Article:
Hiring officials for border patrol agent positions look beyond an applicant's education to find suitable agents. Individuals must meet physical fitness and age requirements, pass a qualification exam, and undergo an extensive background check. Applicants must also be U.S. citizens, meet residency requirements, and hold a valid driver's license.
Potential applicants meeting basic eligibility requirements advance to trainee status and attend the Border Patrol Academy.
As a law enforcement officer, all applicants must qualify to carry a weapon and cannot possess a criminal history involving domestic abuse, harboring an illegal alien, or illicit drug use. Most new border patrol agents take assignments along the southeastern border and may travel frequently. Applicants must agree to relocate as assigned.
Potential applicants meeting basic eligibility requirements advance to trainee status and attend the Border Patrol Academy. They must then pass courses in law, firearms instruction, tactical training, physical training, and Spanish. The foreign language training ensures new agents can communicate effectively in the field. The academy instructors utilize both classroom and field instruction throughout the program.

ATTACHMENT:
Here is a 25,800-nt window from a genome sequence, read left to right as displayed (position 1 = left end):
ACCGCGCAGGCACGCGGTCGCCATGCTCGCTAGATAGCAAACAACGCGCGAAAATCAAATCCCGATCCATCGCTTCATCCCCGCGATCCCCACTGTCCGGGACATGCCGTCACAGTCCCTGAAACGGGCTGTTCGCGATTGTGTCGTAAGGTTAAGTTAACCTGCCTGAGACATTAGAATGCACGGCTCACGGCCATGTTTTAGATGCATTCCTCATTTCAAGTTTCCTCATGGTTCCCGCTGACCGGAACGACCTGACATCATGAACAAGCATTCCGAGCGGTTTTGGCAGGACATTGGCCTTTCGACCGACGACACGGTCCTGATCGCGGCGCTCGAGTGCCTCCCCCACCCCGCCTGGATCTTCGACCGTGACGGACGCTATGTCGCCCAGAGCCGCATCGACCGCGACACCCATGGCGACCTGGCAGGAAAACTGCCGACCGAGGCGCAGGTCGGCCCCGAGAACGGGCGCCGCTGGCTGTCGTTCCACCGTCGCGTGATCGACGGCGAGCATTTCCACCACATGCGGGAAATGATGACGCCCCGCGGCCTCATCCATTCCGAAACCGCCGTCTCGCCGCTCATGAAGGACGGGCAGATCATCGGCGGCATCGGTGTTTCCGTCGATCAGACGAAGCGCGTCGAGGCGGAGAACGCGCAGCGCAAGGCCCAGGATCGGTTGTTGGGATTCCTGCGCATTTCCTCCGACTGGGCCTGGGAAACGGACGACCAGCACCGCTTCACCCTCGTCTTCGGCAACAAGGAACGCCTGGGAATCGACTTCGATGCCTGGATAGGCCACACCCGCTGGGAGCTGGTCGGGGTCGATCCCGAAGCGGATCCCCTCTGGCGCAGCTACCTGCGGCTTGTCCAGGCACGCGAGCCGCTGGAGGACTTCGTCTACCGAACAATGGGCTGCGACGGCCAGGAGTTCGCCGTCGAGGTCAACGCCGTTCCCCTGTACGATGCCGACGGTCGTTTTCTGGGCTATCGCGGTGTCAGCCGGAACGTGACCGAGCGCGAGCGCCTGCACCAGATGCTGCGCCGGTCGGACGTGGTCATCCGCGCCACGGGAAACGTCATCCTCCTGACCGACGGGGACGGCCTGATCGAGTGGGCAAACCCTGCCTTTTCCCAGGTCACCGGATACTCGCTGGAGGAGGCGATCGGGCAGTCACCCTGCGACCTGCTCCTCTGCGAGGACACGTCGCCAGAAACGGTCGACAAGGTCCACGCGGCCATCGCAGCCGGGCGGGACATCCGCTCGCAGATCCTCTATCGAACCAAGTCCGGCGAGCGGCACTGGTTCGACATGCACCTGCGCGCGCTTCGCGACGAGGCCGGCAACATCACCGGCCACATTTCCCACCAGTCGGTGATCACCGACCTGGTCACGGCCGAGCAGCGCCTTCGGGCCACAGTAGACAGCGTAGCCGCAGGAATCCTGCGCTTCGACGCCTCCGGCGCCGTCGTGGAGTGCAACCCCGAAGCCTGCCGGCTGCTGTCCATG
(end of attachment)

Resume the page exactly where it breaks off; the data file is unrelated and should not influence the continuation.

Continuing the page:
- Not older than 40
- U.S. citizen
- Able to complete 25 sit-ups and 20 push-ups in one minute each and maintain 120-steps per minute for five minutes
- Graduate from Border Patrol Academy
- Valid driver's license
- Criminal record check
- Background investigation, including a polygraph examination
- Medical exam, including sight and hearing screenings
- Drug test
Qualities That Make a Great Border Patrol Agent
Being a successful border patrol agent requires more than enforcing laws and regulations. Agents serve and protect the citizens of the United States in stressful circumstances and must faithfully carry out their duties. Individuals who combine their criminal justice expertise and law enforcement training with the following personality traits have the potential to excel in their chosen career.
- Emotional Maturity
- Good Judgement
- Logical Reasoning
Salary for Border Patrol Agents